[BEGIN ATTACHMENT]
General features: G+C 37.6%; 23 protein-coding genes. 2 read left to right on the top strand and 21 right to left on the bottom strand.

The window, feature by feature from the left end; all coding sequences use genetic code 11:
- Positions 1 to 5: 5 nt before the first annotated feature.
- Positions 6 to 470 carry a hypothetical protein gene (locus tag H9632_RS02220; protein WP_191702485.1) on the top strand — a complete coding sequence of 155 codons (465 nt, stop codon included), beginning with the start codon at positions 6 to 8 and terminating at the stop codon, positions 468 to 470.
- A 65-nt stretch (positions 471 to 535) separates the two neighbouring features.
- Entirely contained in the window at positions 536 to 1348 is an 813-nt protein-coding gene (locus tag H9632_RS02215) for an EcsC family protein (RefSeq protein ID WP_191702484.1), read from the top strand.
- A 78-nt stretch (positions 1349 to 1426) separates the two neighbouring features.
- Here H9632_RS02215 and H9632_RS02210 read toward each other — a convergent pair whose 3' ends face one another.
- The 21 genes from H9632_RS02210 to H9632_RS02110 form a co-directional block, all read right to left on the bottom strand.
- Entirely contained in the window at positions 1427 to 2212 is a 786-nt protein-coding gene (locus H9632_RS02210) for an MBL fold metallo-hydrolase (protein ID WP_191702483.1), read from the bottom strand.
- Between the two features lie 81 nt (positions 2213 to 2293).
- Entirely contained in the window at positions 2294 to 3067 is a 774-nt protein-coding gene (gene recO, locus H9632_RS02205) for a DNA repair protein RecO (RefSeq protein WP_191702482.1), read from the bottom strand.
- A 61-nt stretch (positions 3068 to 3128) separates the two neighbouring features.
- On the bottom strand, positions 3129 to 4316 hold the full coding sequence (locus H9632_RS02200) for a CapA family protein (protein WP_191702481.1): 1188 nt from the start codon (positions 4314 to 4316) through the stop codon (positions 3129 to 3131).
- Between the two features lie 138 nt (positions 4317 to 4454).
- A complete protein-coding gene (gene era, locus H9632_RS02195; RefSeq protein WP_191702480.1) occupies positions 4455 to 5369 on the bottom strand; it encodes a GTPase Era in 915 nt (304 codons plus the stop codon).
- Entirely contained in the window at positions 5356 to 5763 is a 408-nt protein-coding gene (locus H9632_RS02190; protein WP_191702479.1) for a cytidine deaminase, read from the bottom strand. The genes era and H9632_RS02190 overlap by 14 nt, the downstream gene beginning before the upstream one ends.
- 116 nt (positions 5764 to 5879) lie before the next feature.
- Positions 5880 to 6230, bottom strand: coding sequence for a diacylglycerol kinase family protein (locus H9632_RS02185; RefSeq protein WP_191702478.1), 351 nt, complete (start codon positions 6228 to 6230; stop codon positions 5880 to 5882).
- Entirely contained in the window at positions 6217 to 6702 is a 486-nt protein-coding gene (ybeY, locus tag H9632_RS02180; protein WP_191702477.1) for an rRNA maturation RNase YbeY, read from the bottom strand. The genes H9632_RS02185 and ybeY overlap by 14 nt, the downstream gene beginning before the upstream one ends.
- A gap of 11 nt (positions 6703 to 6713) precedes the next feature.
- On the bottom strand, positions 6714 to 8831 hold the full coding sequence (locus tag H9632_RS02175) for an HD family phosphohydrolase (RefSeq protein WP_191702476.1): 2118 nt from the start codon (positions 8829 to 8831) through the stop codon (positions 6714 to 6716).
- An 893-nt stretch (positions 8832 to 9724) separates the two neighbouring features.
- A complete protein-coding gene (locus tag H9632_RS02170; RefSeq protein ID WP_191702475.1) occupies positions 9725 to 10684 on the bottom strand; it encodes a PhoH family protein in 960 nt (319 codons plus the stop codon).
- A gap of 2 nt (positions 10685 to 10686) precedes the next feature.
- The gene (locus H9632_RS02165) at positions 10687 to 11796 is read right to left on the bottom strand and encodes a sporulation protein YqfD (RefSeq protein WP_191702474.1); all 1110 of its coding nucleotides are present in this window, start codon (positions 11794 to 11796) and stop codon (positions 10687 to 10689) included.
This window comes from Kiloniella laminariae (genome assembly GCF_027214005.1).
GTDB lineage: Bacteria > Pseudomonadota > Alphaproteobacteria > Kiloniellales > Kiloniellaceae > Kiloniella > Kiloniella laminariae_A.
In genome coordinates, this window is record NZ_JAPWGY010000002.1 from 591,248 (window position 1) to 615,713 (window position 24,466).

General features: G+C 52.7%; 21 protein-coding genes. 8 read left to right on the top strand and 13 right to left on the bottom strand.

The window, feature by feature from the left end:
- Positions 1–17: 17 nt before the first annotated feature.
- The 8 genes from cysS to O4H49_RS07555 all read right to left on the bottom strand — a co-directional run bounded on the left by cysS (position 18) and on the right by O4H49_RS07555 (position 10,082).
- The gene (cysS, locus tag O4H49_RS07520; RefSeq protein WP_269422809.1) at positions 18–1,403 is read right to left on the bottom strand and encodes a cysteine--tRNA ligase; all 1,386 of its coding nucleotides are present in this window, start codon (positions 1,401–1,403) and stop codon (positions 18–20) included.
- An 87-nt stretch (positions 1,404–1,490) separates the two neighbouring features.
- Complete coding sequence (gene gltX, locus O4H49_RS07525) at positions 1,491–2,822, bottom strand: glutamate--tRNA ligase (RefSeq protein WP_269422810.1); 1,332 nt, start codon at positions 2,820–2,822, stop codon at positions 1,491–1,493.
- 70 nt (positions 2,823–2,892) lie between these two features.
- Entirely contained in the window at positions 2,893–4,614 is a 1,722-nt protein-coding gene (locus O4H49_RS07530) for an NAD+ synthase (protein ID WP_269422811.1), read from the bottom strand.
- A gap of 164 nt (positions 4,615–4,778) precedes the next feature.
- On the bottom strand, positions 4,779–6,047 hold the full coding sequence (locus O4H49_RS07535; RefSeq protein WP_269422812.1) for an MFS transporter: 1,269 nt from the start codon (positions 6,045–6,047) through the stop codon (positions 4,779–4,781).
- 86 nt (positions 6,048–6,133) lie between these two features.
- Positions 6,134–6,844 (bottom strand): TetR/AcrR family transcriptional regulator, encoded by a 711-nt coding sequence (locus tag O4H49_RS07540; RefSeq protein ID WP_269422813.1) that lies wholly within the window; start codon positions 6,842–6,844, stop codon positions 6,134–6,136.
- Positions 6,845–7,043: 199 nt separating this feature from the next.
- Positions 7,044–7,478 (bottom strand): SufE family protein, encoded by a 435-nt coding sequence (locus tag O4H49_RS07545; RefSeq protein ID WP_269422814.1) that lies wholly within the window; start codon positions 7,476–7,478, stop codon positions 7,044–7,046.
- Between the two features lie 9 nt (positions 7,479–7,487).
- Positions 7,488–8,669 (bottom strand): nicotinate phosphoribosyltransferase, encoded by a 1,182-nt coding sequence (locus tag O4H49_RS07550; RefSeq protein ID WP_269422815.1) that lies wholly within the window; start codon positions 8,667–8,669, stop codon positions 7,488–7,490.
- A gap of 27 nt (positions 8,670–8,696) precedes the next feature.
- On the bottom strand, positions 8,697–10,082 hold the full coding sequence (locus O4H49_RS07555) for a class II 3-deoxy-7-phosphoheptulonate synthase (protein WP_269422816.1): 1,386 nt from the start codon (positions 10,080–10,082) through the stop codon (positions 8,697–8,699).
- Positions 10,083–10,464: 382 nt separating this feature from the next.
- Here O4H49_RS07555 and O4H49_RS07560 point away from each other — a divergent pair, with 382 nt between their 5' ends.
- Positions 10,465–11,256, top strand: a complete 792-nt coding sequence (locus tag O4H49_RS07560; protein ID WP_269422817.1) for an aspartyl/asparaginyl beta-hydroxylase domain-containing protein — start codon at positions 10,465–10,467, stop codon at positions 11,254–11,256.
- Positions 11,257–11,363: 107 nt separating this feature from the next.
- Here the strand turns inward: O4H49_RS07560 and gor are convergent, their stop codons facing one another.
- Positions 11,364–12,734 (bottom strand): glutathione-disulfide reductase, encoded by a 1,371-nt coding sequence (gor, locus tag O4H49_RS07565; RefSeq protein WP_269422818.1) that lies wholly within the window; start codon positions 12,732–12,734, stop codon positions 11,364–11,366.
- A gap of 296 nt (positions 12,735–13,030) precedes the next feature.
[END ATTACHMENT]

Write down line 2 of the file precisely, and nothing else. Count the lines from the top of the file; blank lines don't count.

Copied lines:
The window, feature by feature from the left end; all coding sequences use genetic code 11: